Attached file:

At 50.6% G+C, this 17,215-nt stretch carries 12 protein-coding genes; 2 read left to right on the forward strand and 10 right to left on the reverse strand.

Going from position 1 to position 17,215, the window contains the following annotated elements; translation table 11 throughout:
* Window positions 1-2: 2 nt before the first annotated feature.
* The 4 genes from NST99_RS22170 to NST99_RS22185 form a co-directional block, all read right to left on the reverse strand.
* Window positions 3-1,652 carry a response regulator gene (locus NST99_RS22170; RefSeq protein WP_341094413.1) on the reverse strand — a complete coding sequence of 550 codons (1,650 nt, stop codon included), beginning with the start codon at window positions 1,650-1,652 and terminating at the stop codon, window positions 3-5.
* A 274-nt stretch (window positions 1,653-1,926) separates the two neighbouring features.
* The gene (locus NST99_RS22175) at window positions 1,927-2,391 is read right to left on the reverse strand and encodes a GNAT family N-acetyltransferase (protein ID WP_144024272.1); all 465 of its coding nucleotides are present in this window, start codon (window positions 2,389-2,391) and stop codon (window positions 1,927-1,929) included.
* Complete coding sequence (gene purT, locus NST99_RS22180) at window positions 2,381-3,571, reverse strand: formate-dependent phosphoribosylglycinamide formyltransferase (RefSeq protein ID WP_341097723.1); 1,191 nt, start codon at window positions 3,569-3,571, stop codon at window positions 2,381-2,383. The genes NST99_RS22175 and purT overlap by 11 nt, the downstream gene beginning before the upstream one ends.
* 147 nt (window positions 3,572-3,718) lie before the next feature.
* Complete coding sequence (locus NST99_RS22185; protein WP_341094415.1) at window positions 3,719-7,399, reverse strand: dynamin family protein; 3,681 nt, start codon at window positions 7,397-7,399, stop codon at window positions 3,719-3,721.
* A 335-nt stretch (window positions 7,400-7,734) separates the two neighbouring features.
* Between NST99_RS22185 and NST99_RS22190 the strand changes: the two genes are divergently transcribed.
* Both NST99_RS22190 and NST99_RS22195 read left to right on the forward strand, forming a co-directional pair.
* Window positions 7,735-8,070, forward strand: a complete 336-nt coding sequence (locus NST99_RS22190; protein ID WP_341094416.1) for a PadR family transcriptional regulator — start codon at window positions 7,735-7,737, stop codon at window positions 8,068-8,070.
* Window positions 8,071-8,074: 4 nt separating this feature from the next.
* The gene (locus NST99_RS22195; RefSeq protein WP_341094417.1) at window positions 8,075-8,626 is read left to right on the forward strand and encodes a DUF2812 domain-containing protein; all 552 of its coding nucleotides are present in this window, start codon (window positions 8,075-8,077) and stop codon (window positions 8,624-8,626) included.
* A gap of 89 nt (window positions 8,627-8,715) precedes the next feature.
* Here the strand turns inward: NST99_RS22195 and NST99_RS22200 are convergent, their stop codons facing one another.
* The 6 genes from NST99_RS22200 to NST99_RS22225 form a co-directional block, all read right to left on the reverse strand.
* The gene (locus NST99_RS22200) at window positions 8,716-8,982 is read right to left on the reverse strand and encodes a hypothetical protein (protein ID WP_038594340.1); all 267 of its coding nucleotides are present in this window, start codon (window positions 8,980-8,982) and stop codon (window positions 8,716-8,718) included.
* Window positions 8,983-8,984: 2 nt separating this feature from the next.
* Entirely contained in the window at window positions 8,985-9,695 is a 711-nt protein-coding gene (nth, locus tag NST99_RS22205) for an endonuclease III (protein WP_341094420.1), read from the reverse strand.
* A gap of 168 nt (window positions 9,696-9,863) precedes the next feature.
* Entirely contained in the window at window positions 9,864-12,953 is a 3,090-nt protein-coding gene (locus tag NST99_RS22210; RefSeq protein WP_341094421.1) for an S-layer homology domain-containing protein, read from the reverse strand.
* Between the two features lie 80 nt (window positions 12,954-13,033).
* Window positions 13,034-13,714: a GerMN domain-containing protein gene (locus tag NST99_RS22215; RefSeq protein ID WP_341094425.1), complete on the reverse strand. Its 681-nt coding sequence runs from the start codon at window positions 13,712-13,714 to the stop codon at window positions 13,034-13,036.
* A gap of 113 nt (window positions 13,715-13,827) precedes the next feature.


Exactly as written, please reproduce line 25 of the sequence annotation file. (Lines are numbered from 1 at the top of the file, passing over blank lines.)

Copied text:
* Between the two features lie 80 nt (window positions 12,954-13,033).